HMLA 269's AO/AGs keep birds in air
By Lance Cpl. Zachary A. Crawford
| | September 06, 2000
MARINE CORPS AIR GROUND COMBAT CENTER TWENTYNINE PALMS, Calif. --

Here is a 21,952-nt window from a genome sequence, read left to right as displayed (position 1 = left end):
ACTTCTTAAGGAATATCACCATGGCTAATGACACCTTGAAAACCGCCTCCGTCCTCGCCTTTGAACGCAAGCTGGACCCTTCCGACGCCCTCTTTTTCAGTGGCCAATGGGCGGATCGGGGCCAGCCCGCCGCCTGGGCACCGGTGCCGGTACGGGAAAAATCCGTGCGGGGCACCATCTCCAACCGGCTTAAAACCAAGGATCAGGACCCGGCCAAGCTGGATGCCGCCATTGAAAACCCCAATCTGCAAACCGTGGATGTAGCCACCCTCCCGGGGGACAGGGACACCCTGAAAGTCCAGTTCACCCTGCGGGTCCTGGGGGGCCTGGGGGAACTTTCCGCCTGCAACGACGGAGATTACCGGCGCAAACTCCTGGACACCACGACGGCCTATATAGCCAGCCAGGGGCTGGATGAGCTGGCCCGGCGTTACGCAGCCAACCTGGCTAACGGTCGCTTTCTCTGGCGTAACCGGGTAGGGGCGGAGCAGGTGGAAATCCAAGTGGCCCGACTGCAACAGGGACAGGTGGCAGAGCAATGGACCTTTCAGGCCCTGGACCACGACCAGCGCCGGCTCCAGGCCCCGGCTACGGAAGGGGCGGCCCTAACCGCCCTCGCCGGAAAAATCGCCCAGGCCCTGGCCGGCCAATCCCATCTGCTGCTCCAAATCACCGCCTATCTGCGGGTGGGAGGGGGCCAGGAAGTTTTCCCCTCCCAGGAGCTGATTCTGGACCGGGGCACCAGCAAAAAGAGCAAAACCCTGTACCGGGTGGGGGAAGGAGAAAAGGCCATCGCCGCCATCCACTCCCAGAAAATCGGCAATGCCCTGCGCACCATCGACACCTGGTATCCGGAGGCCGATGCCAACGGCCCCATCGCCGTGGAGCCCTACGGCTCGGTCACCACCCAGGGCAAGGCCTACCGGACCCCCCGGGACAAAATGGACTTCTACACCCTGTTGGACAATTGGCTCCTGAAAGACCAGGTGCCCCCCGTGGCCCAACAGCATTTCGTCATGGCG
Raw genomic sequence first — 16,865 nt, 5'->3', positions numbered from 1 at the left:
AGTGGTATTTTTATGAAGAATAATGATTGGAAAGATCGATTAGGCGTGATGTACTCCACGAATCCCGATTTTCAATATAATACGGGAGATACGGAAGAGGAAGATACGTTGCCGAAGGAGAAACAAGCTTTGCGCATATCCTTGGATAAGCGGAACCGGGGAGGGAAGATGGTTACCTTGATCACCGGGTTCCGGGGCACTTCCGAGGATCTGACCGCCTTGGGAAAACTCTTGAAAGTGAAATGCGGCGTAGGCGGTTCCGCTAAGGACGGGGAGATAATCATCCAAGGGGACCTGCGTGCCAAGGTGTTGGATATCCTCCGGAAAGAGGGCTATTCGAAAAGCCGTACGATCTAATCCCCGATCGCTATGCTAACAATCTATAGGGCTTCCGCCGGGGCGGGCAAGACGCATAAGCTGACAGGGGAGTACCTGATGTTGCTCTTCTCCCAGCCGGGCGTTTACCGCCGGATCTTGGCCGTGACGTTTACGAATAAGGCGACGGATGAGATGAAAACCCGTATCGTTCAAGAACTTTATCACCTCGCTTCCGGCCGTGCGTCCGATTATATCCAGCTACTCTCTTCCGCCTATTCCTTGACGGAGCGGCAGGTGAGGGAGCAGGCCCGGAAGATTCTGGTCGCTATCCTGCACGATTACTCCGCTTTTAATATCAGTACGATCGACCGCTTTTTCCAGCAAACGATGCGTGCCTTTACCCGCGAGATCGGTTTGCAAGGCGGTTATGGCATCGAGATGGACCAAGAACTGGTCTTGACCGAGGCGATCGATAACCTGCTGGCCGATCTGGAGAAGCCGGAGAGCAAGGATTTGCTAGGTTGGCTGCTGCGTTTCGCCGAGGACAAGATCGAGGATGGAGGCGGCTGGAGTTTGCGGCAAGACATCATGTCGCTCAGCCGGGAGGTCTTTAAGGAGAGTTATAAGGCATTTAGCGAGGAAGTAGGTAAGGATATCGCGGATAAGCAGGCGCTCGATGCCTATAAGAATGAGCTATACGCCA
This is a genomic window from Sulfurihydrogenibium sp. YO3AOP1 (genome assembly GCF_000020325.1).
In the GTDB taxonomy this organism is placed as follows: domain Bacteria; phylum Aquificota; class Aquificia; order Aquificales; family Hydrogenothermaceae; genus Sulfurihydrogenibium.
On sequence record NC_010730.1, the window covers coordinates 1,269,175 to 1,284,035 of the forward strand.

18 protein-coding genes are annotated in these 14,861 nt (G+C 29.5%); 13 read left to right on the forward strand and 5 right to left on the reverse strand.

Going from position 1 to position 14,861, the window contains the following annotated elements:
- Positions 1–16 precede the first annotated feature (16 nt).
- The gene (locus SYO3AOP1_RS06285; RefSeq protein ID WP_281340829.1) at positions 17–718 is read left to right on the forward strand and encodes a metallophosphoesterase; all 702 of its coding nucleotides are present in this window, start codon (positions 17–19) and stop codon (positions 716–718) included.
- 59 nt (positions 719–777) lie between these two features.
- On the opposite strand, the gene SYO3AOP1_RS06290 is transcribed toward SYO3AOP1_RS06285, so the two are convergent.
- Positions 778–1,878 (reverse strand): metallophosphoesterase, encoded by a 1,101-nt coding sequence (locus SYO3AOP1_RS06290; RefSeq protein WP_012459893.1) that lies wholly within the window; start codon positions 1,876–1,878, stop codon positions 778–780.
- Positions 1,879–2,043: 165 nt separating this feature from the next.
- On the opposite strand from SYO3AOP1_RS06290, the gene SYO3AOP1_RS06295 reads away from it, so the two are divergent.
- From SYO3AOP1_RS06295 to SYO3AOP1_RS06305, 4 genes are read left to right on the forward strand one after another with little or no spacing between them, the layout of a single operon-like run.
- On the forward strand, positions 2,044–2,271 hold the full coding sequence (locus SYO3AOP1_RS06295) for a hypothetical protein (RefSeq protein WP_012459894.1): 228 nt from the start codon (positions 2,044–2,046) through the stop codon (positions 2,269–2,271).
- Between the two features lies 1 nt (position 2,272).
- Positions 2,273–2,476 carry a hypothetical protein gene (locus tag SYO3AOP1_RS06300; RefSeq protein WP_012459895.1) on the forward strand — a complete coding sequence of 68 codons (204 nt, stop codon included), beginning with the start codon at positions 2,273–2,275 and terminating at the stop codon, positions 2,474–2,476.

The most noticeable members in military aviation are usually the pilots who actually operate the aircraft. Some people do not always realize how other billets support the unit's overall mission. Take, for example, aerial observers/aerial gunners. Their job is absolutely essential.An AO/AG's primary job is to make sure that the helicopter stays in good running condition before, during and after flights. They also ensure the safety of passengers during flight missions, while possessing the ability to engage targets while in flight with a multitude of weapon systems."We do more than just look around and shoot at targets," said Sgt. Matthew R. Ivey, AO/AG, Marine Light Attack Helicopter Squadron-269. "We also have the job of acting as the eyes of the pilots. The pilots can only see everything from their three o'clock to their nine o'clock positions. We are able to look through the doors to see what is above, below and behind the bird."Next to being the eyes of the pilots, the AO/AGs also have to make sure that their aircraft is prepared to fly."We have to check out our birds each time we fly," said Ivey. "That consists of everything from checking all of the fluids and the outside of the bird, to doing all the daily turnarounds needed to maintain the aircraft. We check them out from top to bottom and from nose to tail."Maybe some people do notice and recognize the pilots first when they see or imagine a flight crew. However, without the aerial observer/ aerial gunners, pilots could not do their job effectively.